Unfinished Ford Vehicles: Heading to Dealerships?

Ford considers a way to move unfinished models closer to customers.


semiconductor chip


The auto industry is in a world of hurt due to the global semiconductor chip shortage. In the U.S., some manufacturers are suffering more than others, with the shortage reducing the output of certain models by half or more. As a result, sales are plunging as partially finished vehicles await chips that may take months to arrive.

Automakers are looking at solutions to replenish dealer stock and satisfy consumer demand. One option is to send unfinished vehicles to dealerships, moving them closer to where customers can see them. Automotive News reported that possibility this week.

As it currently stands, manufacturers continue to build some models and fill lots near assembly plants with unfinished models. For instance, Ford is doing just that with its F-150 pickup trucks while mulling sending some to certain dealerships to have them complete the job.

Unfinished and the Assuming the Risks

Sending unfinished products out is fraught with risks.

First, the final assembly point transfers from the manufacturing plant to the dealership. Here, trained service people would receive and install the chips, readying each model for sale.

Second, only select dealerships would receive authorization to complete the work. This means dealers must allocate staff for training and seek reimbursement from Ford for the work. Those dealerships unable or unwilling to qualify for this possible program would be left without available inventory.

Third, there are legal hurdles that must be considered. Vehicles without chips installed are effectively undrivable as certain key systems are controlled by chips. Installing chips would make them drivable, but once they leave Ford’s hands and head to the dealership, do dealers assume liability? A wrongly installed chip might cause a problem. If it leads to an accident or vehicle trouble, you can certainly bet lawyers will have a field day.

Fourth, unfinished trucks are a financial burden dealers must consider. Inventory on dealer lots essentially pays “rent” to sit there, which includes costly insurance. Notably, dealerships rely on turning inventory to stay afloat. Thus, one more question remains: will Ford pay them for parking unfinished vehicles until the chips are installed?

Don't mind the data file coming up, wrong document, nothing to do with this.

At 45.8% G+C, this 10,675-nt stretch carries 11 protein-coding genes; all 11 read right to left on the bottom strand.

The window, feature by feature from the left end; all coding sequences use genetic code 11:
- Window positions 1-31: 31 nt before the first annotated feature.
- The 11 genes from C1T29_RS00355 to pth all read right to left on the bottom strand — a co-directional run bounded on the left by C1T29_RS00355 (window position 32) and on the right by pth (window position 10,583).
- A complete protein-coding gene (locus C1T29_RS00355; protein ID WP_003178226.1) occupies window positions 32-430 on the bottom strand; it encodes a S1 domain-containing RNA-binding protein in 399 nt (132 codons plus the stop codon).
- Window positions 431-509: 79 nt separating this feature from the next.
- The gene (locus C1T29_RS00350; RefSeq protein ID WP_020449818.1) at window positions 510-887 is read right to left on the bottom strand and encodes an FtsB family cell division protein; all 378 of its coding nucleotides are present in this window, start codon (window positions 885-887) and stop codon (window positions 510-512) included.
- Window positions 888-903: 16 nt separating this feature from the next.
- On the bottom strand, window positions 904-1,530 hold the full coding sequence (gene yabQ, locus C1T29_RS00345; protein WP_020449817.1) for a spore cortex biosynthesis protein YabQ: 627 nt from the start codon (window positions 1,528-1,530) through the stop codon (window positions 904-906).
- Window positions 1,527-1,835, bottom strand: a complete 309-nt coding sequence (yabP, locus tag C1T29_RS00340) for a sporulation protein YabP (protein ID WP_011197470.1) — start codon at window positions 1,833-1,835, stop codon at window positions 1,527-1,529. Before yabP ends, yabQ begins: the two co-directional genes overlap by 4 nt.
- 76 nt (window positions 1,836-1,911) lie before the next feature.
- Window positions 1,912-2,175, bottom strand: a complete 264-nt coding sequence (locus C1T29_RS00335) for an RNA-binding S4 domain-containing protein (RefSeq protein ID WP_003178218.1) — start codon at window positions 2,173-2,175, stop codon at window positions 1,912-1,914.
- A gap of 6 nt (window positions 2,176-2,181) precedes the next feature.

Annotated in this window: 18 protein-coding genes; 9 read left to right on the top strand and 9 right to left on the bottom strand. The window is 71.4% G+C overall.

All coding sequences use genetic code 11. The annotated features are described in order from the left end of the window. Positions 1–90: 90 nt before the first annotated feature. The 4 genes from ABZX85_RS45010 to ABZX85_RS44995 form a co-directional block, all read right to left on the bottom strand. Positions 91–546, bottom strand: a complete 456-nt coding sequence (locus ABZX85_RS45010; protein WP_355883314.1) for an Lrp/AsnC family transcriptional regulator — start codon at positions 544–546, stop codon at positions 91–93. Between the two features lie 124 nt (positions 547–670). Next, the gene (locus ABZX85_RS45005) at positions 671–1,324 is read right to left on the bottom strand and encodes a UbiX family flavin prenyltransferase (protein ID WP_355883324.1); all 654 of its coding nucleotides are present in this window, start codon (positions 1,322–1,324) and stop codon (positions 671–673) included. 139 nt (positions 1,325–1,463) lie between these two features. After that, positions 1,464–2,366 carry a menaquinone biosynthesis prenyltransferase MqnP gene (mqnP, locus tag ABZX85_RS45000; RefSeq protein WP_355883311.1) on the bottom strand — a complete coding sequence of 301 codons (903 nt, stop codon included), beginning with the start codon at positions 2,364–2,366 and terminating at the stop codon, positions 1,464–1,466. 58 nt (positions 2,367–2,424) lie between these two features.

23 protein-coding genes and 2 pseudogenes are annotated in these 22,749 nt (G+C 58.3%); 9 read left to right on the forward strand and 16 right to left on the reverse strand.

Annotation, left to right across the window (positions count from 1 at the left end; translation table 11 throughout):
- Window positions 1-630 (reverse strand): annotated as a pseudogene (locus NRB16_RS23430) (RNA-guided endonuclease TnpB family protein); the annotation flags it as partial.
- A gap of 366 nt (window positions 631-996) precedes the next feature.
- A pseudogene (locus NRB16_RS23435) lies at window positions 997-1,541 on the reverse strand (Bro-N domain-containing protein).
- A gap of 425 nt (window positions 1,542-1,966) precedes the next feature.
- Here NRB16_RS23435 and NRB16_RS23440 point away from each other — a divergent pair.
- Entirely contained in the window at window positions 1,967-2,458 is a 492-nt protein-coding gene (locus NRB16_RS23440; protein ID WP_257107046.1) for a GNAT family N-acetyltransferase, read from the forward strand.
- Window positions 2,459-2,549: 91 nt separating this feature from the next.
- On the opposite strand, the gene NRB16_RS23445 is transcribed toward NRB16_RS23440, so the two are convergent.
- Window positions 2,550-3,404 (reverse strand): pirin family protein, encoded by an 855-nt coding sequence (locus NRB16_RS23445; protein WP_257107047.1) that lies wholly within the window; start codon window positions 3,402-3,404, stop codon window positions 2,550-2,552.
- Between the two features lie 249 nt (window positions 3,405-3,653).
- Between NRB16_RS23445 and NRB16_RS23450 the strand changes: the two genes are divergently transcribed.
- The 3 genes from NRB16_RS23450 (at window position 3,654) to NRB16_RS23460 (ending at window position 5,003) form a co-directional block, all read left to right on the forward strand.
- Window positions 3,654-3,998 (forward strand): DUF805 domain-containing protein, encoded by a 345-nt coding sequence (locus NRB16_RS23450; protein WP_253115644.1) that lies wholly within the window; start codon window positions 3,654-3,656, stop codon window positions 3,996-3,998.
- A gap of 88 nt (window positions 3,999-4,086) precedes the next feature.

Suffering Sales

With the semiconductor chip shortage a huge factor, Ford sales have suffered considerably. For June, retail sales fell 32.5 percent (total sales were off 26.9 percent). This compares to June 2020, when the nation was grappling with the COVID-19 pandemic and sales were already down considerably.

The F-Series is Ford’s cash cow, driving untold profits that undergird the company. In June, sales fell 29.9 percent. Again, that was not due to demand, rather to the chip shortage. Further, Ford has three new products that require attention – the Bronco Sport crossover, Mustang Mach-E electric vehicle, and the Bronco. Ford cannot afford to neglect vehicle launches during this turbulent time as marketing programs must move forward.

Costly Losses

The Ford Motor Company as well as other manufacturers will lose sales and money until the chip shortage ends. The shortage may extend through 2022, which means billions of dollars in sales are at stake.

While Ford and others are reducing assembly and idling some plants, production goes on. Yet, Ford estimates it will lose $2.5 billion and 1.1 million units of production this year, according to CNBC. Competing manufacturers are also losing and it couldn’t come at a worse time: consumer demand is strong.

Looking Ahead

How will the chip shortage end? And when? The answer to these questions isn’t certain. However, we may see some relief as the year wears on. At the same time, experts agree that trouble will continue through much of 2022. Canceling orders in 2020 due to the pandemic and the resultant overall uncertainty about the future has set the industry behind.

Surprisingly, it may not be the cutting-edge chip makers that save the day. Instead, according to IEEE Spectrum, older chips make up the difference, supplying a proper solution to a pressing problem.


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Photo by Blaz Erzetic from Pexels

Author: Matthew Keegan
Matt Keegan has maintained his love for cars ever since his father taught him kicking tires can be one way to uncover a problem with a vehicle’s suspension system. He since moved on to learn a few things about coefficient of drag, G-forces, toe-heel shifting, and how to work the crazy infotainment system in some random weekly driver. Matt is a member of the Washington Automotive Press Association and is a contributor to various print and online media sources.

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